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Auteur: Seung-ah HONG

'One way or another'- the multilateral cross-linguistic influence: A case study on native German speakers with ambient exposure of Korean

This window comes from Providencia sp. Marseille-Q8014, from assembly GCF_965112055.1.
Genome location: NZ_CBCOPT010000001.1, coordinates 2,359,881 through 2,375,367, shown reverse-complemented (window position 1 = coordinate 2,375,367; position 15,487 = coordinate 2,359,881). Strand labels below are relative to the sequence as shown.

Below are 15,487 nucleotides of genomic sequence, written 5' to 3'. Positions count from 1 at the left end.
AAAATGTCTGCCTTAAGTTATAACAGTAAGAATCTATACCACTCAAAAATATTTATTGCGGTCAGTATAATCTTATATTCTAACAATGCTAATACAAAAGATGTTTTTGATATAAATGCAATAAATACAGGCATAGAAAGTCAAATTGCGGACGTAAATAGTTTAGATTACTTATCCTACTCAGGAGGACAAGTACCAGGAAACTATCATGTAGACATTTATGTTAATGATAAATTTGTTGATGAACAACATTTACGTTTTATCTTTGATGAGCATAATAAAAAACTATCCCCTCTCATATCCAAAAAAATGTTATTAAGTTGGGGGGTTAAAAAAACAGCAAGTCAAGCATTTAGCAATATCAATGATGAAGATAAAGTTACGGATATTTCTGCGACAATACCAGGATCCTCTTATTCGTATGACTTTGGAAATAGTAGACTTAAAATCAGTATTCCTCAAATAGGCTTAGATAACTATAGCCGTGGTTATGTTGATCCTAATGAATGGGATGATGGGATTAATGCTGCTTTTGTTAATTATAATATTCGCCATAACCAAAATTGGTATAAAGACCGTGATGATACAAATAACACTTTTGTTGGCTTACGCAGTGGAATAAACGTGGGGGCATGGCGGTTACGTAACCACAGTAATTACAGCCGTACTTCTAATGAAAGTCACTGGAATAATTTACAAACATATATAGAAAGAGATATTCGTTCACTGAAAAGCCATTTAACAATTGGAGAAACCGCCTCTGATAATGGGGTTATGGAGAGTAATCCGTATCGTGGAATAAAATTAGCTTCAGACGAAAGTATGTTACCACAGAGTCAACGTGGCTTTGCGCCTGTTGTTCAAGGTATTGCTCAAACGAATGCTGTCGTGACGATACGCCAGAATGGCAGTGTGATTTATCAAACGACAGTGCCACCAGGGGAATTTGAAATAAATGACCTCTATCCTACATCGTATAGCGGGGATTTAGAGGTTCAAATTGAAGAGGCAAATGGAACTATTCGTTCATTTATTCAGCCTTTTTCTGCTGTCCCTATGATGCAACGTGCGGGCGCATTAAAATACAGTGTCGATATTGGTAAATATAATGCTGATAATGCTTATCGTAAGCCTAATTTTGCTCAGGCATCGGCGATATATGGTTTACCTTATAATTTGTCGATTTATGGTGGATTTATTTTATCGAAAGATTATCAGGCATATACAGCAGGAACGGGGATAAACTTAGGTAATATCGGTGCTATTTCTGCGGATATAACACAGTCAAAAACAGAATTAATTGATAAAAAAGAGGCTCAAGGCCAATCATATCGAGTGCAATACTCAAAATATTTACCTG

Abstract/Résumé: Do people who live with a foreign language hear differently from those who don’t? The current study examines this question by testing a group of German (L1) speakers who are exposed to Korean (L2) language. Earlier studies suggest that an L2 experience may enhance the sensitivity towards L2 phonetic contrasts, and some even argue that the acoustic characteristic of L1 categories can be fluctuated through the acquisition process. However, these findings are limited to active learners in general. To investigate the effect of ambient L2 exposure on both L1 and L2 phonetic categories, the current study focuses on the speakers exposed to an L2 environment without any intention of learning the language. The hypothesis being tested was that even ambient exposure can influence the perception of L2 speech sounds such that the assimilation between L1 and L2 categories may be differed through the experience, and further, it incurs the reverse transfer and may changes the boundaries of L1 categories. The predictions are tested in the two experiments that compared the perception of front-high vowels in both languages by two groups of L1 German speakers differing in Korean language experience: The monolingual German speakers without an exposure to Korean (G1) and the native German speakers residing in Korea (G2). In the first part, the participants are asked to find a match of the Korean /i/ within the given German front-high vowel candidates and give the goodness-fit rating. An identification task for synthetic vowel stimuli based on German vowels is followed by it. The members of synthetic continua of German vowels, /i/ and /ɪ/, are used in this experiment; the vowels in one continuum ranged based on the temporal variation of two vowels while in the other, the vowels ranged by the spectral variation. The results show that there are slight differences in the performances between G1 and G2 in both experiments, but this is not statistically significant. As a conclusion, the bi-directional cross-linguistic influence may not be applicable for the case of passive learning.